Prime Minister Narendra Modi with US President Donald Trump during the ‘Howdy! Modi’ event in Texas last year | Photo: Scott Dalton | Bloomberg
Prime Minister Narendra Modi with US President Donald Trump during the ‘Howdy! Modi’ event in Texas last year | Photo: Scott Dalton | Bloomberg
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New Delhi: There will be no India-US trade deal, even a small or limited one, as New Delhi is not keen on “compromising” or “rushing into a deal” that will prove to be detrimental in the long run, government sources told ThePrint four days before US President Donald Trump is set to land on his maiden visit to India.

“We don’t want to rush into a trade deal. Trade issues are complicated. We are not in a hurry to rush into a trade deal that has potential implications on people’s lives and also has a long-term impact. We are still facing the issues arising out of the FTAs (free trade agreements) we had in 2010 and 2011,” said a top government source, on the condition of anonymity.

However, the source also said it would be incorrect to say that the deal is “stuck”, adding that it is an “ongoing process” and that both the US and India “want to be FTA partners”.

President Trump said earlier this week that he is “saving the big deal for later on”.

“We are doing a very big trade deal with India. We’ll have it. I don’t know if it’ll be done before the (US election in November), but we’ll have a very big deal with India,” he had said.

Trump had also said the US is “not being treated very well by India”, which government sources said refers to the fact that India and America have not been able to come to a consensus on the tariff that New Delhi continues to apply on American goods.

According to sources, the issue of tariffs will have to be seen in the context of the fact that India is a developing country.

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India’s Foreign Secretary Harsh Vardhan Shringla pointed out at a press conference Wednesday that the US is India’s largest trading partner in terms of goods and services combined.

“The overall bilateral trade increased by over 10 per cent per annum over the past two years to reach $142 billion in 2018. It is expected to cross $150 billion for the first time this year. It is now also our 6th largest source of crude oil imports, with hydrocarbon imports rising to $7 billion in the last two years,” said Shringla, India’s former ambassador to the US.

Also read: When Trump visits, US and India must not get distracted by Pakistan & trade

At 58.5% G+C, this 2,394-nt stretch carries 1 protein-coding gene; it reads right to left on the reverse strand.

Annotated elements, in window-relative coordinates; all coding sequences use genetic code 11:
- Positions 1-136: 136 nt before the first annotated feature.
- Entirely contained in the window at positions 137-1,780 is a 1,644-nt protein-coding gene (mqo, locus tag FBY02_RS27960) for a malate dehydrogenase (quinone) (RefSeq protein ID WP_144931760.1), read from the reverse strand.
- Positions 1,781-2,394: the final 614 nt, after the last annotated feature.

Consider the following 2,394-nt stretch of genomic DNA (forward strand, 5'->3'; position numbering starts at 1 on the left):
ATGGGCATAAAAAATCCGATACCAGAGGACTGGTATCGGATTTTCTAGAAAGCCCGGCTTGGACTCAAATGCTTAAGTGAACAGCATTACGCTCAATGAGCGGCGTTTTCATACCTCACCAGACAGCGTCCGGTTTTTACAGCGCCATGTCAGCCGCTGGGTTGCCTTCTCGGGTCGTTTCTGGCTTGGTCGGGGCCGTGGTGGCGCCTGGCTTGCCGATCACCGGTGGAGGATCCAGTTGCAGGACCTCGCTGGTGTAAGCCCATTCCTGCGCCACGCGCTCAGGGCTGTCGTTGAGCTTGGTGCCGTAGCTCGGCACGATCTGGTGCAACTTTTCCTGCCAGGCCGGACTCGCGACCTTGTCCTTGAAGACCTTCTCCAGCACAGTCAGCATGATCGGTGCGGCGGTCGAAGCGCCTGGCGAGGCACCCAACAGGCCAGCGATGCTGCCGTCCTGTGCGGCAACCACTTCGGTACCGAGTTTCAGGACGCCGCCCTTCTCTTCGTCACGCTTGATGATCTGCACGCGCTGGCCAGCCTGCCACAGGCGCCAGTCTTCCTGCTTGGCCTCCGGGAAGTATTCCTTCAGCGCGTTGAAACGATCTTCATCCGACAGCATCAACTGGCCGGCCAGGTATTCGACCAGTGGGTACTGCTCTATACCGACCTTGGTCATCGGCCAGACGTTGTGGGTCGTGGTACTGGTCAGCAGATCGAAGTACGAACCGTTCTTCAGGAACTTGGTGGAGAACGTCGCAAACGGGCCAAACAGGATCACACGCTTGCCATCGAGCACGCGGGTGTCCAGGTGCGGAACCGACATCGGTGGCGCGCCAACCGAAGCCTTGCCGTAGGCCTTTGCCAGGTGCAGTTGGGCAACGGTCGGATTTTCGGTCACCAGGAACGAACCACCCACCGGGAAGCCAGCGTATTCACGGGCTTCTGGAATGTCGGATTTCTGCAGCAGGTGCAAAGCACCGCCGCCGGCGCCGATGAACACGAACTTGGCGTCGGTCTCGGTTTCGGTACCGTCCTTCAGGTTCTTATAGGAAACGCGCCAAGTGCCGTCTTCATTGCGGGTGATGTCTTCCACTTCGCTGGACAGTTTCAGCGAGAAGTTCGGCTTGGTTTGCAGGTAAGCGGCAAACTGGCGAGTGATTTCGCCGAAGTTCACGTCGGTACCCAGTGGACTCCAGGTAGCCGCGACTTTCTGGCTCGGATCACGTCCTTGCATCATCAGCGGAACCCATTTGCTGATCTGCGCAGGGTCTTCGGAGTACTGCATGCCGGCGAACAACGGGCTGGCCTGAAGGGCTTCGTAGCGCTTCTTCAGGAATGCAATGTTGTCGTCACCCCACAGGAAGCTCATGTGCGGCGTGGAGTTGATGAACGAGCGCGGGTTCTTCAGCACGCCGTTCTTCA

USTR could be part of delegation

US Trade Representative Robert Lighthizer, who was to visit India earlier this month, may now be part of Trump’s high-powered delegation.

Apart from the USTR, Trump’s delegation might include Commerce Secretary Wilbur Ross, Treasury Secretary Steven Mnuchin, and Presidential Advisor Jared Kushner (also Trump’s son-in-law), among others.

Sources said in terms of deliverables, there will be announcements of greater cooperation in defence and security, the Indo-Pacific initiative, joint collaboration in defence technologies and energy cooperation.

Sources also said efforts are being made to put in the joint statement that both sides are willing to launch negotiations for a proposed US-India Free Trade Agreement. The joint statement will be issued post President Trump’s bilateral meeting with Prime Minister Modi on 25 February in New Delhi.

In terms of defence cooperation, sources said, India and the US may sign a $2.6 billion deal to procure 24 MH-60 ‘Romeo’ Seahawk helicopters, which was finalised last December during the US-India ‘2+2 dialogue’. The Modi cabinet cleared the deal Wednesday.

According to Shringla, defence trade between India and the US has reached $18 billion.

“We have procured over $18 billion worth of defence items from the US, which have enhanced our defence preparedness significantly,” he said.

Also read: Trump visiting India when Chinese economy is down. Modi govt must seize trade opportunities

‘Kashmir mediation issue is behind us’

On the issue that President Trump might once again seek to “mediate” between India and Pakistan over Kashmir, sources said India has already stated its position clearly to the US —that it is not an acceptable proposition.

“This matter (Kashmir) is now behind us… We’ve come a long way from the time we’ve been negotiating with the US Congress with what we’ve done on 5 August (with the scrapping of Article 370). What matters now is that due to the security measures taken by us, not a single life has been lost. We have taken great care in maintaining peace there,” the top source quoted above said.

US Ambassador to India Kenneth Juster was part of the first batch of foreign envoys to visit Jammu and Kashmir post the 5 August move. After his visit, the US State Department had issued a statement expressing concerns over the restrictions and detention of local political leaders.

‘Namaste Trump’ to be similar to ‘Howdy, Modi!’

President Trump and Prime Minister Modi will be jointly addressing a gala event similar to what was witnessed in Houston, Texas, last year.

The event will be called ‘Namaste Trump’, and will be held at the newly-built Motera Cricket Stadium in Ahmedabad, Shringla said.

“This will be the first event in the newly built Motera Stadium, which is the largest cricket stadium in the world… The route of their travel to the stadium is expected to have tens of thousands of ordinary citizens of India as well as artistes showcasing performing arts from different states and Union Territories of India,” he added.

As many as 28 stages representing the various parts of the country are being set up along the route, in what is being called the India Road Show, he said.

Also read: Will the spectacle of Trump visit without a trade deal boost India-US ties?


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